If a young man or woman is open to various fields, it should be noted that the growth fields today include engineering, technology, science, and biotech. The predicted influx of jobs to this area as a result of the Base Realignment and Closing (BRAC), the U.S. Cyber Command, and a Federal Data Center will be primarily those in technology and engineering. Yes, it is true that the schooling for these fields might take a bit longer. But, in the long run, the person will be better off by obtaining credentials in which there are a greater number of potential job opportunities. People should realize this and seek channels through which to obtain industry-recognized training and experience.

Within Information Technology (IT), the “hot commodities” we are seeing in the job market are Java, Sharepoint, C++, PHP, .Net, and programming for mobile devices (see below). These skills are very specific and may not even be taught through traditional training courses. They are often picked up on the job, which makes job experience particularly salient. For some, a bachelor’s degree in Computer Science or Information Systems is required or advantageous. However, industry-recognized certifications do not require a degree and can be administered through companies like Microsoft or Cisco. Locally, degree and non-degree certification programs are offered at Towson, UMBC, CCBC, and Hopkins, as well as private career institutes.
Project Management within these technical areas is another viable specialty. However, it requires existing experience and the industry-standard PMP (Project Management Professional) certification. Program and Project Managers with the PMP, ITIL (and other related) certifications are in demand. The PMP certification is frequently what raises a particular individual to the top of lists, and many firms are seeking those with PMP certification. Regardless of industry or client segment focus, recruiters look favorably at this credential.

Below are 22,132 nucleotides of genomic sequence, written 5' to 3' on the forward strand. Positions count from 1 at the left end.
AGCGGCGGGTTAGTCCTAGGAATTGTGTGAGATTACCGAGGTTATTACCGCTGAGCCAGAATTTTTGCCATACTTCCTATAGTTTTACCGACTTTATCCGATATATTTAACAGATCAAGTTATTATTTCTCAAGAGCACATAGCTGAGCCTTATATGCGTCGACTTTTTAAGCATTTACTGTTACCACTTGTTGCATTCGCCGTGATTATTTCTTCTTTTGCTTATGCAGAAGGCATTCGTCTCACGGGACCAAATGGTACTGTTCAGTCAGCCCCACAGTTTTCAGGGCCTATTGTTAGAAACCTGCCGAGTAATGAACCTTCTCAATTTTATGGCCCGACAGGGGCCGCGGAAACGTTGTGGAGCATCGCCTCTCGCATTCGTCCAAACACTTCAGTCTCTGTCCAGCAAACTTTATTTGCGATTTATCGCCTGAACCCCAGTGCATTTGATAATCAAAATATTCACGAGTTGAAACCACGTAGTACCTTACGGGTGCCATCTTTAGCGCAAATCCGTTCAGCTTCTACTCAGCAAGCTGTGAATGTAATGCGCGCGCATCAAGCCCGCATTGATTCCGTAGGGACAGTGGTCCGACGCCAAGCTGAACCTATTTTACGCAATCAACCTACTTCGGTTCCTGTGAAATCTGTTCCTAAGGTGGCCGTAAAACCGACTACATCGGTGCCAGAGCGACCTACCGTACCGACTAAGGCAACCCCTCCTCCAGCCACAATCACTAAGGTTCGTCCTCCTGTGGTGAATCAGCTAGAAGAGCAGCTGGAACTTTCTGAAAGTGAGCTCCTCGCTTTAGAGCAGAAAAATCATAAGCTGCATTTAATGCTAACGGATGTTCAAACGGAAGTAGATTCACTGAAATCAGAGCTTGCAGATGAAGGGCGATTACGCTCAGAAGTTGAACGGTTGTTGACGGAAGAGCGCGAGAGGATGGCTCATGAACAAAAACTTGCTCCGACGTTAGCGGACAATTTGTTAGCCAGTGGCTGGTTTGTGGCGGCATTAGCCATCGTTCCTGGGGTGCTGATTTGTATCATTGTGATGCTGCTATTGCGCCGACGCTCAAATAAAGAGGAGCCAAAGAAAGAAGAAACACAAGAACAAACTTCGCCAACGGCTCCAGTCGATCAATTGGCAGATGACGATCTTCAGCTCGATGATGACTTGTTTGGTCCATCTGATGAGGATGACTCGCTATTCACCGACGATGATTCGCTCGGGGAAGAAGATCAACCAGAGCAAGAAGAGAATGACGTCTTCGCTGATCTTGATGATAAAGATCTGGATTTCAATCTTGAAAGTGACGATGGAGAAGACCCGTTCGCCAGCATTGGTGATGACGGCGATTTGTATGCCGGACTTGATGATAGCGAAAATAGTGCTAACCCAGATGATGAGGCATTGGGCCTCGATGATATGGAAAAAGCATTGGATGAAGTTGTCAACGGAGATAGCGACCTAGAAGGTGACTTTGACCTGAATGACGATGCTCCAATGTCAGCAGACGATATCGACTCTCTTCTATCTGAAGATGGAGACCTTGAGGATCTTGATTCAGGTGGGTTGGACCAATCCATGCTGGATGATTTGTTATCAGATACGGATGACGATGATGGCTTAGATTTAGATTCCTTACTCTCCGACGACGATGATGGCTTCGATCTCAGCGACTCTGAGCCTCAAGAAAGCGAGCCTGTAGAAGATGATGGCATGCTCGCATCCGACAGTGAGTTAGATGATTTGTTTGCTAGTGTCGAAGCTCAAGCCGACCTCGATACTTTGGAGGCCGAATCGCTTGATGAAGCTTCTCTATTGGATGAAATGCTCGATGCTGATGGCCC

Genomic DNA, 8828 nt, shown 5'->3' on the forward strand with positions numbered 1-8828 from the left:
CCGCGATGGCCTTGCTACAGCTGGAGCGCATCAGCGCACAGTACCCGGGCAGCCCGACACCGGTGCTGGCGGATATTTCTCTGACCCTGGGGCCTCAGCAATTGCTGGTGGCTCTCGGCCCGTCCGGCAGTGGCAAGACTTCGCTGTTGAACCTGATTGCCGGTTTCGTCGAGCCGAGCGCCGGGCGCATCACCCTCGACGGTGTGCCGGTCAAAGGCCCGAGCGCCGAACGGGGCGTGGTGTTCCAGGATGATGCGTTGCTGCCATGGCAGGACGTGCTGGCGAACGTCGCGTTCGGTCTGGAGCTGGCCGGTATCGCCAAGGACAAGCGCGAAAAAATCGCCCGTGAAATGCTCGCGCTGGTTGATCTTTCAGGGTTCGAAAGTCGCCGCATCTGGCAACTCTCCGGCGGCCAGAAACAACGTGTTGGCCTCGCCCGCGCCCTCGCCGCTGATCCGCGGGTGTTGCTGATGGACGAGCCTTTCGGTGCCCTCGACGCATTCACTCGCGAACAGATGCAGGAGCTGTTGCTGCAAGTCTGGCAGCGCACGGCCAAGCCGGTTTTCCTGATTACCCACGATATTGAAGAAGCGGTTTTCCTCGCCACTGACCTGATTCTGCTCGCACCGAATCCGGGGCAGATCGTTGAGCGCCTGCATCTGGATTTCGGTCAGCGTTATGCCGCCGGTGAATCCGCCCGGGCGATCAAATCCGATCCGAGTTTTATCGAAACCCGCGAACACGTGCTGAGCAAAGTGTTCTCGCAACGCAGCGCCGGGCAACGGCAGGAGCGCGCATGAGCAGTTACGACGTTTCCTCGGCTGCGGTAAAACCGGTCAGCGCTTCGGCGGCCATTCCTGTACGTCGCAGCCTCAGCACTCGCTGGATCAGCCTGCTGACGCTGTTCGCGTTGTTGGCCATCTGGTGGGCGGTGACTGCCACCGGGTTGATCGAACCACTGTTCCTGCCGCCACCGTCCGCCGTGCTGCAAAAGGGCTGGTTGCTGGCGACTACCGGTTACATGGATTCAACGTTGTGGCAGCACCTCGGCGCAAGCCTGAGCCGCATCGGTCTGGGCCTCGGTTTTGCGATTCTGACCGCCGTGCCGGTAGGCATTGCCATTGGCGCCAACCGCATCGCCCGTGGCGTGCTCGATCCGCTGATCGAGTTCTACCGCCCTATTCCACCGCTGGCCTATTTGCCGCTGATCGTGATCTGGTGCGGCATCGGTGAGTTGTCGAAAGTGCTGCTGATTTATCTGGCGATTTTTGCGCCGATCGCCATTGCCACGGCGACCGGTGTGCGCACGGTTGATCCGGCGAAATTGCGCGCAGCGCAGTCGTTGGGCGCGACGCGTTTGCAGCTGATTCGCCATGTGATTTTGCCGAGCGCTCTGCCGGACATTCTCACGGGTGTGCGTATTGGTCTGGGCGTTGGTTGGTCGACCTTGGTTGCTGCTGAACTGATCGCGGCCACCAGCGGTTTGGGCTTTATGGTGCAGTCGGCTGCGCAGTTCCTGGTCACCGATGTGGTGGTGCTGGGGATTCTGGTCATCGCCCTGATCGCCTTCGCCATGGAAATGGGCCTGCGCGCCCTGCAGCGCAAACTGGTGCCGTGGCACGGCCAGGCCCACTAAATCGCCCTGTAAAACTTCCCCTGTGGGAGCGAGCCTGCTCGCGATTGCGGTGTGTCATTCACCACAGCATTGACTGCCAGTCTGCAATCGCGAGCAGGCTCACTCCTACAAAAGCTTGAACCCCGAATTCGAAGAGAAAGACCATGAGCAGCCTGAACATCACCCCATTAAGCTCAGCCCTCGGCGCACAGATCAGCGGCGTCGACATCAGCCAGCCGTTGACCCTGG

One last point is worth emphasizing when it comes to working together with others who are not like us. The truth is that we are representatives of not only Jews but of Orthodox Jews as well. A relatively recent phenomenon includes employees requesting time off or scheduling adjustments for discretionary reasons, such as personal or family events that are not linked to an absolute religious necessity. I am also aware of situations in which frum employees have maintained excessive degrees of professional separation in the workplace, which may very well convey the perception of not wanting to be a team player.

When employment relationships don’t work out for these reasons, both non-Orthodox and Orthodox employers might be hesitant to consider or hire another (often easily identifiable) frum employee in the future. In addition, a current Orthodox employee might be reluctant to “go to bat” in referring a frum job seeker to his or her organization out of concerns of it reflecting poorly on him or herself. So, a chilul Hashem might also have negative practical consequences for our community. Conversely, working effectively with colleagues and working hard for an organization can facilitate a kiddush Hashem, not to mention create the perception that Orthodox Jews, while principled, are decent and productive people.

Let me conclude with the following empirical information for review. While there are and will be jobs available in other fields of endeavor, this list shows the current trend towards the technical sector. (See sidebar for top-paying degrees.) Based on a recent informal survey which I sent to technical recruiters, the following are in-demand skills and credentials:

Specific Technologies, Environments, or Systems: Proficiency with Microsoft software (Office applications, the various Windows Operating Systems such as 7, XP, Server 2000); Sys Admin/Net Management tools (Microsoft, HP, Cisco); Sun/Solaris; UNIX/Linux; SQL Database development/other DB dev tools (such as Sybase and Oracle).
For accounting, Deltek, MAS90, other tools with Payroll and time tracking modules. The hottest accounting-related skill in this region right now is EVM (Earned Value Management).

Programming Languages or Software Programs: MS Visual Studio suite, other object oriented languages, such as C++, Java, .Net, J2EE, and Web development tools.

Training: College degrees, undergraduate or graduate, or other credential, such as an Associate’s degree or Bachelor of Science in Information Systems and Computer Science.

Industry Recognized Certifications: A+ (CompTIA), PMP, ITIL, Cisco, MS Office, MSCE, MSP(s), MCSD, HDI/HMI (Help Desk Institute).

Elly D. Lasson, Ph.D., is Executive Director of Joblink of Maryland.

[Sidebar] Top-Paying Bachelor's Degrees
(Source: Winter 2010 Salary Survey, National Association of Colleges and Employers)
* Data represent offers to bachelor’s degree candidates where 10 or more offers were reported.